This story originally appeared on PlanPhilly.
A 150-year-old Queen Village church turned Buddhist temple is on a path toward residential reincarnation.
The pending metamorphosis is no shocker from a real estate perspective — sacred spaces across the city are undergoing similar transformations.
But for neighbors and former congregants, the $1.6 million January sale of the clocktower-topped Fourth Street landmark came as a surprise. And not a happy one.
Tan Minh Nguyen and Anh Minh Nguyen, both monks, and nun Ha Kim Mlo authorized the sale. Soon after forging the deal, the three left town without notifying the community of Vietnamese Buddhists they served. They did not respond to phone calls from a reporter either.
“They have a right to sell,” said Anh Ly, a South Philadelphia dentist who helped Phat Quang Buddhist Congregation of the USA settle in the 1001 S. Fourth St. building. But “the way they abandoned the temple was very irresponsible on their part as religious leaders.”
Ly and other volunteers removed large Buddha statues and other religious objects. She said they moved the sacred items to ensure they weren’t disposed of or damaged as the new owner, Elliot Kopel, moved forward with interior demolition.
City records show the former owners received a permit to change the use of the building from religious assembly to residential for 40 dwelling units in November, about two months before it sold. Kopel declined to comment on what’s in store for the temple, but he plans to turn another church building, Kensington United Methodist Church, into residences.
Niem Tran of the Chua Bo De Buddhist Temple — blocks away near 13th and Washington — said he knew the clergy of Phat Quang, but he disagreed with their practice of the religion.
Tran transferred Phat Quang’s memorial for the dead, about 90 pictures, to his temple after he learned of the sale. He said the abrupt transfer of the building and the clergy’s disappearance bring “damage to the reputation of Buddhism.”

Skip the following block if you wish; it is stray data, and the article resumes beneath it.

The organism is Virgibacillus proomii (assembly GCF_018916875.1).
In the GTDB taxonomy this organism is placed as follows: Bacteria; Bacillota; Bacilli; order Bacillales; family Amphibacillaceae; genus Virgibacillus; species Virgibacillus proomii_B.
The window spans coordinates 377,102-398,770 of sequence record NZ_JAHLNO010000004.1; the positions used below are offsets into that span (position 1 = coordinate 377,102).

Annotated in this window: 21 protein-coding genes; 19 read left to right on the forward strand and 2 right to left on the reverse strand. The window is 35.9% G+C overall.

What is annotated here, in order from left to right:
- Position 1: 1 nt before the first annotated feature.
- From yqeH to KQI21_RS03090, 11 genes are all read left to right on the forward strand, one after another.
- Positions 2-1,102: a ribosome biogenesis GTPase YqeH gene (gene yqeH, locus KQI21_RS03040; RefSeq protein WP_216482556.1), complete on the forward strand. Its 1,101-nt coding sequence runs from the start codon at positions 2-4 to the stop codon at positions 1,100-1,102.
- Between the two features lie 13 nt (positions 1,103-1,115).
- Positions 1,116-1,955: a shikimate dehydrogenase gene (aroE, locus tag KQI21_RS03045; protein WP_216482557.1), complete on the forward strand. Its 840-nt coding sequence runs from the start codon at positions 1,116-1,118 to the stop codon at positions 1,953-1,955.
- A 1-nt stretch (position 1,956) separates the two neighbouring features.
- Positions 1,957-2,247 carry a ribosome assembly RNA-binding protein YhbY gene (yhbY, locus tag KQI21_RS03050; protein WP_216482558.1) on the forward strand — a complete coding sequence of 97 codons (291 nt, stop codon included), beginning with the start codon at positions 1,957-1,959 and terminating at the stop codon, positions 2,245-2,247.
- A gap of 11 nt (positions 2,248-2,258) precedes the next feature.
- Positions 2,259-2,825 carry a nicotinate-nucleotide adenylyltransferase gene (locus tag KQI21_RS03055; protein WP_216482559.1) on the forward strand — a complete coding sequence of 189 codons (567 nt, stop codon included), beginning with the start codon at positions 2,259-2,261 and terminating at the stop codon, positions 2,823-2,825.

“A real monk would never do that,” said Tran. “They have to respect the Buddha, they have to respect the congregation. They have the responsibility to the people to not secretly sell it and run away.”
The Kensington church and the Queen Village building, the former Emanuel Evangelical Lutheran Church, are listed in the Philadelphia Register of Historic Places.
“The Historical Commission is hopeful that the sale will lead to the rehabilitation and preservation of the building,” said Paul Chrystie, a spokesman for the Philadelphia Historical Commission.
With its tall clock tower, the 19th-century Emanuel Evangelical was once a beacon for ships sailing the Delaware River. After years of sitting empty and falling into disrepair, exacerbated by vandalism, Phat Quang bought it in 2010.
The old church, aided by the small Buddhist congregation, was then transformed into a temple intended to serve Vietnamese Buddhists in the community and from the surrounding suburbs, New York, and Maryland.
After helping the founders become acclimated in the neighborhood, Ly soon distanced herself from the temple due to friction with the clergy, especially the nun Ha Kim Mlo. But Ly said she and others in the community contributed thousands to the temple in donations and loans.
“Right now, there’s a lot of people out there that she borrowed money from, and then she left,” Ly said. “Never returned the money.”
Ly also notified City Councilman Mark Squilla about the sale. Squilla said in an email that his office asked the city’s Department of Licenses and Inspections “to look into the permits for the building and support an investigation into the sale.”
Kopel, a rabbi at Aish Philadelphia synagogue in Bala Cynwyd, plans to keep some space for worship at the Kensington United Methodist Church building on Richmond Street he bought. The congregation of the massive brick church, known as “Old Brick,” sold the church due to financial struggles, according to reports.